"The bitter truth was that AIDS did not just happen to America -- it was allowed to happen by an array of institutions, all of which failed to perform their appropriate tasks to safeguard the public health," wrote San Francisco Chronicle reporter Randy Shilts. "The story of the first five years of AIDS in America is a drama of national failure, played out against a backdrop of needless death."
In these two short sentences in a brief prologue, Shilts summarized a perspective that he would then go on to painstakingly document for more than 600 pages in his landmark book And the Band Played On. Originally released in the fall of 1987, Shilts' landmark book was re-released last year and is well worth a repeat visit in this 20th year of the epidemic. Before And the Band, the early history of the AIDS epidemic was a dizzying welter of contested facts and confused details. But Shilts helped to bring order to this chaos, constructing a narrative framework for understanding the emergence and explosive spread of HIV in the U.S. Because of this contribution, Shilts' book not only provided a record of the early epidemic but also became a major event in its own right.
Full of vivid journalistic portraits of both people and events, And the Band consists of three major, interrelated story lines. The first story line is that of the gay community, mostly in San Francisco and New York, and the ways in which a deeply ingrained hostility toward government authority caused many gay leaders to resist public health efforts and to deny the magnitude of the emerging crisis.
The second story line traces the scientific and medical establishments in their attempts to track down the cause of the new syndrome. On the one side were a cadre of dedicated public servants, on the other ambitious careerists who did not want to taint their professional lives by association with the "4 Hs" of early AIDS: "homosexuals, heroin users, Haitians, and hookers."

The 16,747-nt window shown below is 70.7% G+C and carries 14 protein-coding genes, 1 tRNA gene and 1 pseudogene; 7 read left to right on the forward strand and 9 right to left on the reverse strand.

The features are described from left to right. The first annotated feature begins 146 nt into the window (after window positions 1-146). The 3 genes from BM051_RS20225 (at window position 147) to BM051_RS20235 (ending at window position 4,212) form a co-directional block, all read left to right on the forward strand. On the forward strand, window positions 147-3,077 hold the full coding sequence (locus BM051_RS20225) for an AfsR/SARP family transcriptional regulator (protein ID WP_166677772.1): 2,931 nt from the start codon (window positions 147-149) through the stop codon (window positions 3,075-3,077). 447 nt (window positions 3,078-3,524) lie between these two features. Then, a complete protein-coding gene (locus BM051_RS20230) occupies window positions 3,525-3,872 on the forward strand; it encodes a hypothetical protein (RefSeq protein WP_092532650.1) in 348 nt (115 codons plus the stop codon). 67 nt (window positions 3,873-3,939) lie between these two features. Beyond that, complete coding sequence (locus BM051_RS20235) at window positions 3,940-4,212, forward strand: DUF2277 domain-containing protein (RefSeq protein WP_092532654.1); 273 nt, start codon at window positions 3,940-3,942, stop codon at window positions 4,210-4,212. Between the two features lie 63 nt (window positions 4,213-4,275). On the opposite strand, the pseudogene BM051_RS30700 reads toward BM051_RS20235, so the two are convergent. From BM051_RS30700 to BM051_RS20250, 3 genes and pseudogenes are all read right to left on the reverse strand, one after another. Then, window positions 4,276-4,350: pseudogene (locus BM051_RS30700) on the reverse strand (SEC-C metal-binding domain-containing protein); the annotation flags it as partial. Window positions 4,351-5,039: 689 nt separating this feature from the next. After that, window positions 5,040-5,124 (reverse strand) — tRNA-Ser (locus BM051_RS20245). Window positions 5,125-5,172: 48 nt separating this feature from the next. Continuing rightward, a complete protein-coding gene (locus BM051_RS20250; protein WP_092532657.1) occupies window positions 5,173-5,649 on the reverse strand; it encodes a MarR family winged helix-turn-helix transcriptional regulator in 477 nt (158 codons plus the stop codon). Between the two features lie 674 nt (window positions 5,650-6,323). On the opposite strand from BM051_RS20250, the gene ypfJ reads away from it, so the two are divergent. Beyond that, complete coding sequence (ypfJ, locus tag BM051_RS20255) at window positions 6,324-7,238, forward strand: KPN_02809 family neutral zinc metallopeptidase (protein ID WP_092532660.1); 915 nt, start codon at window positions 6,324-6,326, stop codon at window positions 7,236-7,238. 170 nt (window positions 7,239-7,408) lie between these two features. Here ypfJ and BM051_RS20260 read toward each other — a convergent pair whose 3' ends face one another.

Finally, Shilts weaves in a story line about politicians and policy makers, explaining how the best of intentions (such as among concerned public health authorities in San Francisco) could lead to paralysis and how even the worst of intentions (such as among members of the resurgent right-wing of the early 1980s) could sometimes make sound public policy.
Does this version of events sound familiar? If this outline seems to simply reflect the conventional wisdom, it must be remembered that And the Band largely constructed this conventional wisdom.
Of course, there are any number of shortcomings in And the Band. Shilts tried to cover global developments, yet the book's heart is very much in San Francisco. Perhaps more seriously, Shilts often failed to make clear the extent to which he was not only an observer, but also an active participant in many of the debates he covered, particularly about the closure of bathhouses. Likewise, the somewhat sensationalized account of the so-called "Patient Zero" of the North American epidemic, a French Canadian flight attendant, is given emphasis far beyond its actual significance. And his focus on white, gay male communities can be relentless, leaving the stories of other groups to be told by other journalists (such as the excellent The Invisible Epidemic: The Story of Women and AIDS by Gena Corea).
Yet, in all, the book remains a landmark of thorough reporting and hard-headed objectivity (neither of which, it should be noted, were reflected by the watered-down HBO movie version of 1993). Shilts' version of events was, obviously, not the only one possible, and remains contested. But the combination of his incisive historical perspective, his insider-outsider status as a gay man and a journalist, and his dogged reportorial style make his contribution one of historical importance. A century from now, people will probably still be reading And the Band Played On.
Throughout his work on And the Band, Shilts refused to get tested for HIV, fearing that it might compromise his objectivity. After testing HIV-positive, he ignored his doctor's advice and struggled past his illness to finish his last book, Conduct Unbecoming, a weighty account of the then-burning "gays-in-the-military" debate. Shilts died of AIDS in February 1994.
Raymond A. Smith, Ph.D. is the editor of Body Positive.